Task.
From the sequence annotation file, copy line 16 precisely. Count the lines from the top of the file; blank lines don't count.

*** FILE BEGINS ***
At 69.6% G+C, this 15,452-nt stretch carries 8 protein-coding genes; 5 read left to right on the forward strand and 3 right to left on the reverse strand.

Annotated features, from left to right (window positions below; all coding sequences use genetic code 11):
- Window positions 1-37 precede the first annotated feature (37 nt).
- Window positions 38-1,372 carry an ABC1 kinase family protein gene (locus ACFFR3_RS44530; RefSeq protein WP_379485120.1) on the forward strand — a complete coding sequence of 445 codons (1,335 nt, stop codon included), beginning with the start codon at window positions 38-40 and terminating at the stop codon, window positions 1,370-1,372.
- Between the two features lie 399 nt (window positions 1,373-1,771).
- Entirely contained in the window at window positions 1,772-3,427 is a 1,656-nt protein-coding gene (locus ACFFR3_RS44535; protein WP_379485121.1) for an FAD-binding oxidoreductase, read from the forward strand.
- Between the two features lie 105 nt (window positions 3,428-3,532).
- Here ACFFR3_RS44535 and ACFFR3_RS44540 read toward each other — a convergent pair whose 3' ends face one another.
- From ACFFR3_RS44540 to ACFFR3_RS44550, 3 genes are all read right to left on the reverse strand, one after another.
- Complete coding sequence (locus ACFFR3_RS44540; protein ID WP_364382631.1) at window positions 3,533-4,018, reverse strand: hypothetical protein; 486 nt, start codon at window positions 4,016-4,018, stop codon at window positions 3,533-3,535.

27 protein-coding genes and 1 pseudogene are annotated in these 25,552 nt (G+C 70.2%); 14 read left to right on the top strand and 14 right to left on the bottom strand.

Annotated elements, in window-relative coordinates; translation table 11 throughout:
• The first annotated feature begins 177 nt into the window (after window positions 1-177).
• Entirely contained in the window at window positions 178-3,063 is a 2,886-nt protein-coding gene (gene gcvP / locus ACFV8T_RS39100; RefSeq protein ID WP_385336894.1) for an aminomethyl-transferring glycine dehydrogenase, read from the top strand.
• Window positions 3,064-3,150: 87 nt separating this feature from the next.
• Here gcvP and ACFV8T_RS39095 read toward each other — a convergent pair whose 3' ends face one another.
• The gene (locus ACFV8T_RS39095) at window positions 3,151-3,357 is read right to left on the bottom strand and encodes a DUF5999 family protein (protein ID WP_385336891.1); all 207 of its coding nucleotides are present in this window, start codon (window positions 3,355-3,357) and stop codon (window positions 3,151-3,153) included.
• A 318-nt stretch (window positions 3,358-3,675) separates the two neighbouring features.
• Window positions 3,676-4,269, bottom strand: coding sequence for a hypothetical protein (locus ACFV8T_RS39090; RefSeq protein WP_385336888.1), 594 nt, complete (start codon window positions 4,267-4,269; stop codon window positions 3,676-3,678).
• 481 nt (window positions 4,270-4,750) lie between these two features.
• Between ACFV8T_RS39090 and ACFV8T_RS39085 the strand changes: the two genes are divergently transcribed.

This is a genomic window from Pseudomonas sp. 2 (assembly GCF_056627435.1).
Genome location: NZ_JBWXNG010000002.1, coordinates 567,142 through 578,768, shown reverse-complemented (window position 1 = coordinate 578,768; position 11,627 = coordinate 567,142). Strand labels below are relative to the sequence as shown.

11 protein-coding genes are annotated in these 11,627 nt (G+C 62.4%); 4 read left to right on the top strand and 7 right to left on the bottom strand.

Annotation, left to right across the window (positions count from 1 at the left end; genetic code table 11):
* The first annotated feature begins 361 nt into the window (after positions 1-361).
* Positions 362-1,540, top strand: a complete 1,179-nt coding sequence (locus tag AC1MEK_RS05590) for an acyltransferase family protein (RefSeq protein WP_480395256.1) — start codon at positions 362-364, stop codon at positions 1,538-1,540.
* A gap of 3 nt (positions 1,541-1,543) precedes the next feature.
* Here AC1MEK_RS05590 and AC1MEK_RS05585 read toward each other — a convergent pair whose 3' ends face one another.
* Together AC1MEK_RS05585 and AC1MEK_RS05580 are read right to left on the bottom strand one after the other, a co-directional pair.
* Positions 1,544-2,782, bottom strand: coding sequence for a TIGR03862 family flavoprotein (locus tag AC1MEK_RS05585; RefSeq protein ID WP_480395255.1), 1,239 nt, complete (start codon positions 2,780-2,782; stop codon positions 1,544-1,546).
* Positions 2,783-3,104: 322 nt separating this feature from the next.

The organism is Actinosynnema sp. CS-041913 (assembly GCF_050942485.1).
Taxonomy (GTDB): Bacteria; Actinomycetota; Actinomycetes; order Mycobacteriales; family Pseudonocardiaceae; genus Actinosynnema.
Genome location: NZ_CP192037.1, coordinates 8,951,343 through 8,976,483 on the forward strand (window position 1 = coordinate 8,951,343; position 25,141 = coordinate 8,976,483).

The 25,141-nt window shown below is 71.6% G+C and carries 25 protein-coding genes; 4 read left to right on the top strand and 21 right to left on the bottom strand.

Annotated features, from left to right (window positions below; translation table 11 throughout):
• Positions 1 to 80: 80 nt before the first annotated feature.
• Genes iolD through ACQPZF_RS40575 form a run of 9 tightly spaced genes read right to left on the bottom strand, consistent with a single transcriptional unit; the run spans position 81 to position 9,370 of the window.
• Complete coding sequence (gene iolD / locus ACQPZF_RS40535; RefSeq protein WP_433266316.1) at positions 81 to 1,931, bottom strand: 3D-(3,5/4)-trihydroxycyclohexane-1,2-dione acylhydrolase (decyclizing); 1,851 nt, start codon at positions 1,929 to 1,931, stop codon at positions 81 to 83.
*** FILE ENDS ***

• Here gcvP and ACFV8T_RS39095 read toward each other — a convergent pair whose 3' ends face one another.